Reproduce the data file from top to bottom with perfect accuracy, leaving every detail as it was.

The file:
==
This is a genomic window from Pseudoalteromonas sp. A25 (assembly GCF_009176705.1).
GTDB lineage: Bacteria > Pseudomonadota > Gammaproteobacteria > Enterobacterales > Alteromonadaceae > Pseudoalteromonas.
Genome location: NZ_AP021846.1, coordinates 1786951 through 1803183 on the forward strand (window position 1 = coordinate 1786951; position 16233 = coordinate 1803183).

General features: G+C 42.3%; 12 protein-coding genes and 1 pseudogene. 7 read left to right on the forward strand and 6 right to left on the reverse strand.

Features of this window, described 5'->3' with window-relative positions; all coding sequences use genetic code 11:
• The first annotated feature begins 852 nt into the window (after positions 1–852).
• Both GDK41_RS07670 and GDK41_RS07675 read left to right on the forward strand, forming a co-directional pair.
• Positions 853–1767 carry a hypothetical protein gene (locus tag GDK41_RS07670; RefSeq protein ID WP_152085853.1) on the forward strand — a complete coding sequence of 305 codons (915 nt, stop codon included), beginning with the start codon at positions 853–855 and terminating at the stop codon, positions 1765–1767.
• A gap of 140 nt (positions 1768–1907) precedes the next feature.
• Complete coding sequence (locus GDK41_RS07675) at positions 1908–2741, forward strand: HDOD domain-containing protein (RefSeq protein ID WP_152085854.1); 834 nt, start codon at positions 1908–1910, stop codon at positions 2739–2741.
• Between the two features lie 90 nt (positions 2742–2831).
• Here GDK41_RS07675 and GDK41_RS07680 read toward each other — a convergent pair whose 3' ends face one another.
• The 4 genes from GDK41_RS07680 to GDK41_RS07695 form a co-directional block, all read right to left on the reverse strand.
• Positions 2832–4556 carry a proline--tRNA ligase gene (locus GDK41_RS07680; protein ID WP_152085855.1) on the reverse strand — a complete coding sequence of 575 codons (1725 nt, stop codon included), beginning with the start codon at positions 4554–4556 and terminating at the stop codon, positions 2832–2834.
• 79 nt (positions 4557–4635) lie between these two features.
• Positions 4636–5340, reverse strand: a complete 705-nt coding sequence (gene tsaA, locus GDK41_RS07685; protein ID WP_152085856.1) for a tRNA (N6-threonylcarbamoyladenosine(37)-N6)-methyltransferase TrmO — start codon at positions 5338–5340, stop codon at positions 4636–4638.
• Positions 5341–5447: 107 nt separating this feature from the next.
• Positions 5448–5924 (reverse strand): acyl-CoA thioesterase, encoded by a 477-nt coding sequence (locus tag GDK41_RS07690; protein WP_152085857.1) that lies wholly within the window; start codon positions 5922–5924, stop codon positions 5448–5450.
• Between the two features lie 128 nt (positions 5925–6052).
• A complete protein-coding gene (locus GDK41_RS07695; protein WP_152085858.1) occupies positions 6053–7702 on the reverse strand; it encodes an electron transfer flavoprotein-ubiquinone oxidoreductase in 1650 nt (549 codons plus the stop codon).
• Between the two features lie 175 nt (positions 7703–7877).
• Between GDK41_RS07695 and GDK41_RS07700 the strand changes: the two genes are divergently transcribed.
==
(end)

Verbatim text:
This is a genomic window from Pseudoalteromonas sp. A25 (assembly GCF_009176705.1).
GTDB lineage: Bacteria > Pseudomonadota > Gammaproteobacteria > Enterobacterales > Alteromonadaceae > Pseudoalteromonas.
Genome location: NZ_AP021846.1, coordinates 1786951 through 1803183 on the forward strand (window position 1 = coordinate 1786951; position 16233 = coordinate 1803183).

General features: G+C 42.3%; 12 protein-coding genes and 1 pseudogene. 7 read left to right on the forward strand and 6 right to left on the reverse strand.

Features of this window, described 5'->3' with window-relative positions; all coding sequences use genetic code 11:
• The first annotated feature begins 852 nt into the window (after positions 1–852).
• Both GDK41_RS07670 and GDK41_RS07675 read left to right on the forward strand, forming a co-directional pair.
• Positions 853–1767 carry a hypothetical protein gene (locus tag GDK41_RS07670; RefSeq protein ID WP_152085853.1) on the forward strand — a complete coding sequence of 305 codons (915 nt, stop codon included), beginning with the start codon at positions 853–855 and terminating at the stop codon, positions 1765–1767.
• A gap of 140 nt (positions 1768–1907) precedes the next feature.
• Complete coding sequence (locus GDK41_RS07675) at positions 1908–2741, forward strand: HDOD domain-containing protein (RefSeq protein ID WP_152085854.1); 834 nt, start codon at positions 1908–1910, stop codon at positions 2739–2741.
• Between the two features lie 90 nt (positions 2742–2831).
• Here GDK41_RS07675 and GDK41_RS07680 read toward each other — a convergent pair whose 3' ends face one another.
• The 4 genes from GDK41_RS07680 to GDK41_RS07695 form a co-directional block, all read right to left on the reverse strand.
• Positions 2832–4556 carry a proline--tRNA ligase gene (locus GDK41_RS07680; protein ID WP_152085855.1) on the reverse strand — a complete coding sequence of 575 codons (1725 nt, stop codon included), beginning with the start codon at positions 4554–4556 and terminating at the stop codon, positions 2832–2834.
• 79 nt (positions 4557–4635) lie between these two features.
• Positions 4636–5340, reverse strand: a complete 705-nt coding sequence (gene tsaA, locus GDK41_RS07685; protein ID WP_152085856.1) for a tRNA (N6-threonylcarbamoyladenosine(37)-N6)-methyltransferase TrmO — start codon at positions 5338–5340, stop codon at positions 4636–4638.
• Positions 5341–5447: 107 nt separating this feature from the next.
• Positions 5448–5924 (reverse strand): acyl-CoA thioesterase, encoded by a 477-nt coding sequence (locus tag GDK41_RS07690; protein WP_152085857.1) that lies wholly within the window; start codon positions 5922–5924, stop codon positions 5448–5450.
• Between the two features lie 128 nt (positions 5925–6052).
• A complete protein-coding gene (locus GDK41_RS07695; protein WP_152085858.1) occupies positions 6053–7702 on the reverse strand; it encodes an electron transfer flavoprotein-ubiquinone oxidoreductase in 1650 nt (549 codons plus the stop codon).
• Between the two features lie 175 nt (positions 7703–7877).
• Between GDK41_RS07695 and GDK41_RS07700 the strand changes: the two genes are divergently transcribed.